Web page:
Marc's note: Now here's an interesting development. While this is still very preliminary, a discussion only, it does reflect the growing move towards the commercial sector and the fiscal reality of the times.

No Contest for Pad 39A? SpaceX Appears To Be Only Bidder, Space News

"Space Exploration Technologies Corp. (SpaceX) appears to be the only company that put in a proposal to NASA to take over one of the space shuttle's mothballed launch pads at the Kennedy Space Center (KSC) in Florida.

NASA declined to comment on how many bids it received in response to a solicitation that closed on July 5, but a survey of U.S. launch companies by SpaceNews shows only SpaceX saying it put in a proposal to take over Launch Complex 39A."

UPDATE: Blue Origin Bids for Shuttle Launch Pad, Space News

"At least one other company is competing against Space Exploration Technologies (SpaceX) to take over a decommissioned space shuttle launch pad at the Kennedy Space Center (KSC) here.

Privately owned Blue Origin of Kent, Washington, also responded to a NASA solicitation for proposals for Launch Pad 39A, company president Rob Meyerson told SpaceNews July 16."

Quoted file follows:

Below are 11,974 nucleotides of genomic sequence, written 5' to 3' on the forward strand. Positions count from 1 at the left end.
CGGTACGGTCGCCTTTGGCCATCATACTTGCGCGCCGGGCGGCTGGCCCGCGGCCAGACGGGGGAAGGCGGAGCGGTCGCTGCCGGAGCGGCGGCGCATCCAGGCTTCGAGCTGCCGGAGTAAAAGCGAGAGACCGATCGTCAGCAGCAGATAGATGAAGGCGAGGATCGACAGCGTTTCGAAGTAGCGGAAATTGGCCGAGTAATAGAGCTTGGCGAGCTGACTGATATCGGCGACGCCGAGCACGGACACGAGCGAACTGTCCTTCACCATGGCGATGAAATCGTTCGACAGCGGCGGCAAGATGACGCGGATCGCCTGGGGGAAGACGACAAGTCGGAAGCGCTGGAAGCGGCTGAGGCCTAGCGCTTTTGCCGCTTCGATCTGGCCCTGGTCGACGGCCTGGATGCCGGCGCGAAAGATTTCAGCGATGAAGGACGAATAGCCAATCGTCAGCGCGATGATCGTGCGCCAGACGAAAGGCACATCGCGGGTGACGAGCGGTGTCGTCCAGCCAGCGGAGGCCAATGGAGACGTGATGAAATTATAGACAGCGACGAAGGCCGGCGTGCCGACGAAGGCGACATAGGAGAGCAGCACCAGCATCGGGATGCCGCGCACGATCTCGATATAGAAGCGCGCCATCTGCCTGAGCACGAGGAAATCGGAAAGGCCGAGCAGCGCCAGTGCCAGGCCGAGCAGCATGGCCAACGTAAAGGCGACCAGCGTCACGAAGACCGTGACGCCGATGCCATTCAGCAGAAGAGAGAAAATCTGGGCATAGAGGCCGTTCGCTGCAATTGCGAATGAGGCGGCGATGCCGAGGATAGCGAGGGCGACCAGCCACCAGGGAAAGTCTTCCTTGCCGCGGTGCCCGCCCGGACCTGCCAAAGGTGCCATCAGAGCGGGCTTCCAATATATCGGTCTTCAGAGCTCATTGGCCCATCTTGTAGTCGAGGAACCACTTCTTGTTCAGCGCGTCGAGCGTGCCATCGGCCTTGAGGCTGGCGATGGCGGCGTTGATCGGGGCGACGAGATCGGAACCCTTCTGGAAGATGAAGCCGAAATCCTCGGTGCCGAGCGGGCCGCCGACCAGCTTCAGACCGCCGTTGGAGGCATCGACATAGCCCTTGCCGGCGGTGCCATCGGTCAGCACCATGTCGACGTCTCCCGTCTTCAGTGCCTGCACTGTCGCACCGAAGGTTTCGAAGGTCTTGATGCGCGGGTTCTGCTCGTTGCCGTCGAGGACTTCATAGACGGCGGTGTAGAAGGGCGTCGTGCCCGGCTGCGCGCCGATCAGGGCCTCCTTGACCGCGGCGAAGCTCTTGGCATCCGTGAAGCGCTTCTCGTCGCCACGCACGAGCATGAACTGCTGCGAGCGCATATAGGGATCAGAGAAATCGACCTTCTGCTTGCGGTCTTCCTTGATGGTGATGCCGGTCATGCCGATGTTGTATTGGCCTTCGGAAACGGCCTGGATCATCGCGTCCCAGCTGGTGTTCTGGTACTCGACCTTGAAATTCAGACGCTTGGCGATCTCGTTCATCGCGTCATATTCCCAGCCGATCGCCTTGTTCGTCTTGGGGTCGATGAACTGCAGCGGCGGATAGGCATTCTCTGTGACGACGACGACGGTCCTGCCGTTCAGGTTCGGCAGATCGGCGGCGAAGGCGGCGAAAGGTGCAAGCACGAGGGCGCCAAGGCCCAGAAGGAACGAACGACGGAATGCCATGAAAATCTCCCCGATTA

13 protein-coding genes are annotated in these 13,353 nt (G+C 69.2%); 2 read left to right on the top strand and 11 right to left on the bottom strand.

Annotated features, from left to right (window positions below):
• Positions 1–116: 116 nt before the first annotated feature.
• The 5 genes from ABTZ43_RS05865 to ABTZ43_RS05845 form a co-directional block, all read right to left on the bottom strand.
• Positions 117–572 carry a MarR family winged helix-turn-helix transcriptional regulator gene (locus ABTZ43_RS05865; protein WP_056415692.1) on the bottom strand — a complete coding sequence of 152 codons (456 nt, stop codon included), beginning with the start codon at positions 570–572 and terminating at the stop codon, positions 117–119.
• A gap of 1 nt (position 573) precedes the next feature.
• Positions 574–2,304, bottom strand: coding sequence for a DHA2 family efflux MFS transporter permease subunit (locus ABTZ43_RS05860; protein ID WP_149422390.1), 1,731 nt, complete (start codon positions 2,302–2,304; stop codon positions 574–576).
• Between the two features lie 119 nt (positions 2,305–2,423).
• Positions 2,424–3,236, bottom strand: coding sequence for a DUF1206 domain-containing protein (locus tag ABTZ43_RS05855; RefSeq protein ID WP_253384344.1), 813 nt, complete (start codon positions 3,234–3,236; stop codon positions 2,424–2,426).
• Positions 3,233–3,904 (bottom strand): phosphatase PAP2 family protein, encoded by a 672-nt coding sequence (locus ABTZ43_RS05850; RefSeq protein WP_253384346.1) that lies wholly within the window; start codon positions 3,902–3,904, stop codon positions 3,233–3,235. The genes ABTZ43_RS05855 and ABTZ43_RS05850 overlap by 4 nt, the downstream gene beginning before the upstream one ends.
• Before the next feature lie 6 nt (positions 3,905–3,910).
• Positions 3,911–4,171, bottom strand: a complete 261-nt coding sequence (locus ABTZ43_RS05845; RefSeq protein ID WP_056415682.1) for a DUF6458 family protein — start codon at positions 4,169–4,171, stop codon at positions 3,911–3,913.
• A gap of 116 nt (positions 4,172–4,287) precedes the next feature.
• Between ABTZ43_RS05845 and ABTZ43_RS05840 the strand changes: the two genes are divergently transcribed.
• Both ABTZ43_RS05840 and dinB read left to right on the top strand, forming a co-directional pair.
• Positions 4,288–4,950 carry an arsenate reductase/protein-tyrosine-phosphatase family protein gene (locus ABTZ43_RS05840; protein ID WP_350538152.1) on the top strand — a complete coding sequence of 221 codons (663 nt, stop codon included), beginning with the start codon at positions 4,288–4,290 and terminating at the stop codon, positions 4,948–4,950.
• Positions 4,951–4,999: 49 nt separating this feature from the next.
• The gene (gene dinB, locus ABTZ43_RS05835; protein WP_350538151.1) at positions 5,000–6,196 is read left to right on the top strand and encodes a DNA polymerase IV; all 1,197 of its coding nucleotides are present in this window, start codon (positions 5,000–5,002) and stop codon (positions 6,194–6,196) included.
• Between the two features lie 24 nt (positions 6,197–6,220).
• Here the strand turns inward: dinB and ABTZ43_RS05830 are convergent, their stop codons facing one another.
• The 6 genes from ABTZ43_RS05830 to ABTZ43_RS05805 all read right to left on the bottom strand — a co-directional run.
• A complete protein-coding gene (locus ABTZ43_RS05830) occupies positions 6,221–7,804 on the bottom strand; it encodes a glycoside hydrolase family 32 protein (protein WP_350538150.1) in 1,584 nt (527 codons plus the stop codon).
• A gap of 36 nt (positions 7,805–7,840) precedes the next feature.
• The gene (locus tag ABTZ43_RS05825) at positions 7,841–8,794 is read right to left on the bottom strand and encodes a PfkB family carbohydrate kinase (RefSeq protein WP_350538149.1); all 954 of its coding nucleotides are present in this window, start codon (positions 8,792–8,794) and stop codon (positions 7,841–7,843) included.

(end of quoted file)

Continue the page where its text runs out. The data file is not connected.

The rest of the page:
The Satellite Industry Association Files Comments Supporting Draft Rules to Reform Satellite Export Controls, Satellite Industry Association

"The Satellite Industry Association (SIA) filed comments on Monday on the Administration's proposals to reform the U.S. export controls for satellites and related items. The Departments of State and Commerce published draft regulations in May to significantly update the satellite export control system, following the passage of enabling legislation in January. SIA's comments conveyed support for the Administration's proposals, citing the importance of efficient, clear, and sensible export control rules in supporting innovation, investment and competitiveness for the nation's space sector. SIA also identified several areas where the rules could be adjusted to improve clarity or bring them into better alignment with commercial practices and technology."

- SIA Comments (PDF)

Ariane 6 Next Steps

Ariane 6, ESA

"In November 2012, European Ministers responsible for space, meeting in Naples, Italy, approved the start of preparatory activities for Europe's next-generation Ariane 6 launch vehicle. The objective of Ariane 6 is to maintain guaranteed autonomous access to space for Europe, while minimising exploitation costs and suppressing any support to exploitation."

Baseline configuration selected

The selected 'Multi P linear' concept is based on a lower 'composite' of four motors, each loaded with around 135 tonnes of solid propellant, providing also synergies with the Vega evolution perspectives. An "in-line" arrangement of three will serve as the first stage, while the fourth will be mounted above as the second stage.